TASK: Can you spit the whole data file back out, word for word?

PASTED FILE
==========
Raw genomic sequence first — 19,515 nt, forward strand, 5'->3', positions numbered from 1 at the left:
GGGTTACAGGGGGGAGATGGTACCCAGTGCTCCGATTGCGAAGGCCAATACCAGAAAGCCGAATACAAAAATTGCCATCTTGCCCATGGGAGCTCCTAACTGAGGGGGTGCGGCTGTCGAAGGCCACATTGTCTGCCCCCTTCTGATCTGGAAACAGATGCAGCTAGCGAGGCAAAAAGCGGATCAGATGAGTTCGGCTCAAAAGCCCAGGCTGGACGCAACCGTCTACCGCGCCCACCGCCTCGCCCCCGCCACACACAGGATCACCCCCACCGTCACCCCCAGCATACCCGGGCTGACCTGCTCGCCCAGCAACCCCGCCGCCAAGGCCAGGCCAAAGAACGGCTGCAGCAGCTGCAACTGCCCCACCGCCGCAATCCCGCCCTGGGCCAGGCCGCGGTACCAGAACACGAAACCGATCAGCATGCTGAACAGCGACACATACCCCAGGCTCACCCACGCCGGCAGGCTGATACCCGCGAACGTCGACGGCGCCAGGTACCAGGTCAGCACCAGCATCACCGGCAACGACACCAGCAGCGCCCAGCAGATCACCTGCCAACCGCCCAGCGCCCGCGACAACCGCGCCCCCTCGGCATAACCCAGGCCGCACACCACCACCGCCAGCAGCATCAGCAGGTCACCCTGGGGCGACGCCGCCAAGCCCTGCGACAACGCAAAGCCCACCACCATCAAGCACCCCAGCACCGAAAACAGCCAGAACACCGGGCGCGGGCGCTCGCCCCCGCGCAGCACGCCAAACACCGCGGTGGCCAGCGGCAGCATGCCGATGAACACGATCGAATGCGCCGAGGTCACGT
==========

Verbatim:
Raw genomic sequence first — 19,515 nt, forward strand, 5'->3', positions numbered from 1 at the left:
GGGTTACAGGGGGGAGATGGTACCCAGTGCTCCGATTGCGAAGGCCAATACCAGAAAGCCGAATACAAAAATTGCCATCTTGCCCATGGGAGCTCCTAACTGAGGGGGTGCGGCTGTCGAAGGCCACATTGTCTGCCCCCTTCTGATCTGGAAACAGATGCAGCTAGCGAGGCAAAAAGCGGATCAGATGAGTTCGGCTCAAAAGCCCAGGCTGGACGCAACCGTCTACCGCGCCCACCGCCTCGCCCCCGCCACACACAGGATCACCCCCACCGTCACCCCCAGCATACCCGGGCTGACCTGCTCGCCCAGCAACCCCGCCGCCAAGGCCAGGCCAAAGAACGGCTGCAGCAGCTGCAACTGCCCCACCGCCGCAATCCCGCCCTGGGCCAGGCCGCGGTACCAGAACACGAAACCGATCAGCATGCTGAACAGCGACACATACCCCAGGCTCACCCACGCCGGCAGGCTGATACCCGCGAACGTCGACGGCGCCAGGTACCAGGTCAGCACCAGCATCACCGGCAACGACACCAGCAGCGCCCAGCAGATCACCTGCCAACCGCCCAGCGCCCGCGACAACCGCGCCCCCTCGGCATAACCCAGGCCGCACACCACCACCGCCAGCAGCATCAGCAGGTCACCCTGGGGCGACGCCGCCAAGCCCTGCGACAACGCAAAGCCCACCACCATCAAGCACCCCAGCACCGAAAACAGCCAGAACACCGGGCGCGGGCGCTCGCCCCCGCGCAGCACGCCAAACACCGCGGTGGCCAGCGGCAGCATGCCGATGAACACGATCGAATGCGCCGAGGTCACGT